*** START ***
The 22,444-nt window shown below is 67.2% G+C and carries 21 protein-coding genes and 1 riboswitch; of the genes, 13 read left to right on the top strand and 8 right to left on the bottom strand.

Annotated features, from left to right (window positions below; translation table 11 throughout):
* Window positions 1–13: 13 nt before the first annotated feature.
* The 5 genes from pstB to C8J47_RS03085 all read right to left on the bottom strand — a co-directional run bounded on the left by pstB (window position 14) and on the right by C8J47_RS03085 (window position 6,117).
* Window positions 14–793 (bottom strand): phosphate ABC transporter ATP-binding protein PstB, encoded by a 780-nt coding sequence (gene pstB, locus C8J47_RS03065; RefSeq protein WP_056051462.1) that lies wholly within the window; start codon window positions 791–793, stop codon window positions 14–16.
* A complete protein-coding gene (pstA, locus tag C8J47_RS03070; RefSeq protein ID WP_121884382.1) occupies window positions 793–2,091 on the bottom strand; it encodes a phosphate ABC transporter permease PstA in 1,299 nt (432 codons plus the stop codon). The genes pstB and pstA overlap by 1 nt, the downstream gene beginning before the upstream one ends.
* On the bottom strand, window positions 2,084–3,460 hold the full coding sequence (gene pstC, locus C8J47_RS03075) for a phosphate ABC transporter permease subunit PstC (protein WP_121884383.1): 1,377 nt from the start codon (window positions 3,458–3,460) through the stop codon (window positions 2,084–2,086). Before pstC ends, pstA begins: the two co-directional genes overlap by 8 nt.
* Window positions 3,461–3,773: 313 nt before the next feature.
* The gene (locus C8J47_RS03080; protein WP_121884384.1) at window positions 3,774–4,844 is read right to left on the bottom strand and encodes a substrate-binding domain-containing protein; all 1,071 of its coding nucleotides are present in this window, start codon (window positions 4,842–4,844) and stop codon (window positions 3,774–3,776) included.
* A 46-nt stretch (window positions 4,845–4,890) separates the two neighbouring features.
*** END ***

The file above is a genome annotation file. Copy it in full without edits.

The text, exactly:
The 22,444-nt window shown below is 67.2% G+C and carries 21 protein-coding genes and 1 riboswitch; of the genes, 13 read left to right on the top strand and 8 right to left on the bottom strand.

Annotated features, from left to right (window positions below; translation table 11 throughout):
* Window positions 1–13: 13 nt before the first annotated feature.
* The 5 genes from pstB to C8J47_RS03085 all read right to left on the bottom strand — a co-directional run bounded on the left by pstB (window position 14) and on the right by C8J47_RS03085 (window position 6,117).
* Window positions 14–793 (bottom strand): phosphate ABC transporter ATP-binding protein PstB, encoded by a 780-nt coding sequence (gene pstB, locus C8J47_RS03065; RefSeq protein WP_056051462.1) that lies wholly within the window; start codon window positions 791–793, stop codon window positions 14–16.
* A complete protein-coding gene (pstA, locus tag C8J47_RS03070; RefSeq protein ID WP_121884382.1) occupies window positions 793–2,091 on the bottom strand; it encodes a phosphate ABC transporter permease PstA in 1,299 nt (432 codons plus the stop codon). The genes pstB and pstA overlap by 1 nt, the downstream gene beginning before the upstream one ends.
* On the bottom strand, window positions 2,084–3,460 hold the full coding sequence (gene pstC, locus C8J47_RS03075) for a phosphate ABC transporter permease subunit PstC (protein WP_121884383.1): 1,377 nt from the start codon (window positions 3,458–3,460) through the stop codon (window positions 2,084–2,086). Before pstC ends, pstA begins: the two co-directional genes overlap by 8 nt.
* Window positions 3,461–3,773: 313 nt before the next feature.
* The gene (locus C8J47_RS03080; protein WP_121884384.1) at window positions 3,774–4,844 is read right to left on the bottom strand and encodes a substrate-binding domain-containing protein; all 1,071 of its coding nucleotides are present in this window, start codon (window positions 4,842–4,844) and stop codon (window positions 3,774–3,776) included.
* A 46-nt stretch (window positions 4,845–4,890) separates the two neighbouring features.